While legislators meet in Olympia, the Organizational Effectiveness Initiative looks for a “sustainable academic business plan” to carry the UW to a secure future. Its part the Two Years to Two Decades Initiative.
January 10, 2011
Can you tell a story in two minutes or less? The UW Pocketmedia Film Festival is open for entries. Films must be less than two minutes and include this year’s Common Book, “You Are Never Where You Are.”
January 7, 2011
President Phyllis Wise has been selected by Asian Pacific Fund as the recipient of the fifth annual Chang-Lin Tien Education Leadership Award, which recognizes the professional accomplishments and leadership of Asian Americans in higher education.
January 5, 2011
Study volunteers needed for an HIV vaccine trial, a Board of Regents meeting and two blood drives.
There is a new kind of open enrollment taking place until March 1 — its for adding dependents age 20 to 26, and was a result of the 2010 health care reform legislation.
Think you know the campus? Then try your luck with the Mystery Photo, returning this week after an absence. Guess correctly and you might win a prize.
Think of an Indian – a Native American – and many people will think of poverty. Not fine art, opera tickets, personal airplanes and ballet lessons for the kids. But in a new book, Rich Indians: Native People and the Problem of Wealth in American History, UW American Indian Studies professor Alexandra Harmon explores historical and contemporary examples of wealthy Indians.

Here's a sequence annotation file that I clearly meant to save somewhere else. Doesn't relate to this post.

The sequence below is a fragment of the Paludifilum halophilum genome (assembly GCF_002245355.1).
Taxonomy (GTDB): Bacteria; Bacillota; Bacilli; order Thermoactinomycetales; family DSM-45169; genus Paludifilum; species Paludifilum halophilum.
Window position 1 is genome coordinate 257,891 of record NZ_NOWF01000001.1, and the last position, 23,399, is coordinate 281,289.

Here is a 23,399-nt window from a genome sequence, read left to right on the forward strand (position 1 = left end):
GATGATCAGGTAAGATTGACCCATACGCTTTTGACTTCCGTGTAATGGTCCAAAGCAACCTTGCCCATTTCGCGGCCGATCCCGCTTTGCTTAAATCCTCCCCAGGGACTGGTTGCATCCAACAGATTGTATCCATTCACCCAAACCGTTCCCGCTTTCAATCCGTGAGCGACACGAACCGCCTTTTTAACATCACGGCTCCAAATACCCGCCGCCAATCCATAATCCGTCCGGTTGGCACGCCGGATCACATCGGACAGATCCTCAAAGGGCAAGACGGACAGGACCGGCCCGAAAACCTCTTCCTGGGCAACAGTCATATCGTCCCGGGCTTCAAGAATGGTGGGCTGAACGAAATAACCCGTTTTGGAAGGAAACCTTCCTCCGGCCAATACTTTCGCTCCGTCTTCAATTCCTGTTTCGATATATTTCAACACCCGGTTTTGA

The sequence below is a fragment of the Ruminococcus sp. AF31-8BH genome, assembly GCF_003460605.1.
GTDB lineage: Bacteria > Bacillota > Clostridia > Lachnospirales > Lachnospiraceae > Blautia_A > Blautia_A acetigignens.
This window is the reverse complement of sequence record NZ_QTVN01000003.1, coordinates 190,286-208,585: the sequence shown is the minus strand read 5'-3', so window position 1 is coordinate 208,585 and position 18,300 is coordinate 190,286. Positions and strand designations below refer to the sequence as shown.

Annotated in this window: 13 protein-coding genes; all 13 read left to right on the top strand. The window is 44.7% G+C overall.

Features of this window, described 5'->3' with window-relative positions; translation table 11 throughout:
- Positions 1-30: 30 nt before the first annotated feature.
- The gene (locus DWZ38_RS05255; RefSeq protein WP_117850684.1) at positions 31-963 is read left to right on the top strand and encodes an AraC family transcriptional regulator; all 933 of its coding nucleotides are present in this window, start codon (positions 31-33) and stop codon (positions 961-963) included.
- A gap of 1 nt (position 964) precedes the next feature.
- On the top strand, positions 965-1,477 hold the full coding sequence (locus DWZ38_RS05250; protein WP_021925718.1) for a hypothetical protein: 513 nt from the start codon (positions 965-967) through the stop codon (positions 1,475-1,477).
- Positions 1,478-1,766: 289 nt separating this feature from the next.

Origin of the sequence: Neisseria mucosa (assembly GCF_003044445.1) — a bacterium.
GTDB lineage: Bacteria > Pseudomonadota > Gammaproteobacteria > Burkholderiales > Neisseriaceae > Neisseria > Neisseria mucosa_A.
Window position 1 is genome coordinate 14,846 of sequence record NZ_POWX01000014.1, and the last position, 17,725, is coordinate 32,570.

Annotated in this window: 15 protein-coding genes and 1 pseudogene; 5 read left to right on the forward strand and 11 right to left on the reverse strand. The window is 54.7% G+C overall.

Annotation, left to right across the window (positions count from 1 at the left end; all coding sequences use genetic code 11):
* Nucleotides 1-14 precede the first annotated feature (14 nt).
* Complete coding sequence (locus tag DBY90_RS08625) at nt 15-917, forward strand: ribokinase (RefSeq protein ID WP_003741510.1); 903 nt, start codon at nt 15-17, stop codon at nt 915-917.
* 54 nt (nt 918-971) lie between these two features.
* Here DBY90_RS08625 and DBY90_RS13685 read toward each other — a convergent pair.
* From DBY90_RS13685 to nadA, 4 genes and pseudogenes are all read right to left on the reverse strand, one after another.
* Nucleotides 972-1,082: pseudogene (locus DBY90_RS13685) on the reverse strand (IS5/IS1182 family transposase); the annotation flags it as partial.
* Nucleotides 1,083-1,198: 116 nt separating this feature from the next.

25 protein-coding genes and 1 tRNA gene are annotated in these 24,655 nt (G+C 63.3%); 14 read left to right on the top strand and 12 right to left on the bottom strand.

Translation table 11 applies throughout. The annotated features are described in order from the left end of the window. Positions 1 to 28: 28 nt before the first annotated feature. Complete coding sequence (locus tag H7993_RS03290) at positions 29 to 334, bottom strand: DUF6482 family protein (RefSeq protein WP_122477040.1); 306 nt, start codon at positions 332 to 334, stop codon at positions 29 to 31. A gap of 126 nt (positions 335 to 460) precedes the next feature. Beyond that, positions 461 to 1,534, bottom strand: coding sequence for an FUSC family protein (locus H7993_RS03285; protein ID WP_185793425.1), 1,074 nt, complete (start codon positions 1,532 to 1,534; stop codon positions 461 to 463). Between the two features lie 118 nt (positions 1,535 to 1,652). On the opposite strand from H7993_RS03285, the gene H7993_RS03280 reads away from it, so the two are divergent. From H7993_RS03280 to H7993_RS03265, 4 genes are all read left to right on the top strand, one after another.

A fair for volunteer opportunities, a discussion with Julian Bond and Gregory Hicks, Health Sciences events and the UW Tacoma Unity Breakfast and a talk by Michael Honey — there are many ways to honor and learn about Dr. Martin Luther King Jr. this year.
Fans of the UW womens basketball team will be able to watch all the home games except the Jan. 30 game against WSU live on UWTV. Commentator Dan Giuliani will call home games for UWTV, along with former UW women’s basketball letter winner Sara Mosiman.
The Rules Coordination Office has finally brought the often-unwieldy world of institutional policies into the 21st century with the creation of the UW Policy Directory. The new site includes many documents that formerly were in the University Handbook, but much more besides.
Rigorous studies in science, technology, engineering and math, with industry mentoring for both students and teachers, and maybe even a longer school year — these are key features of a new five-year, $4.1 million grant for the UWs Institute for Science and Mathematics Education and several partner organizations.
Join Bill Steele from the UW Department of Earth and Space Sciences on Thursday, Jan. 6, to learn about the Pacific Northwest Seismograph Network and more. It’s part of an information meeting planned by the Osher Lifelong Learning Institute at the UW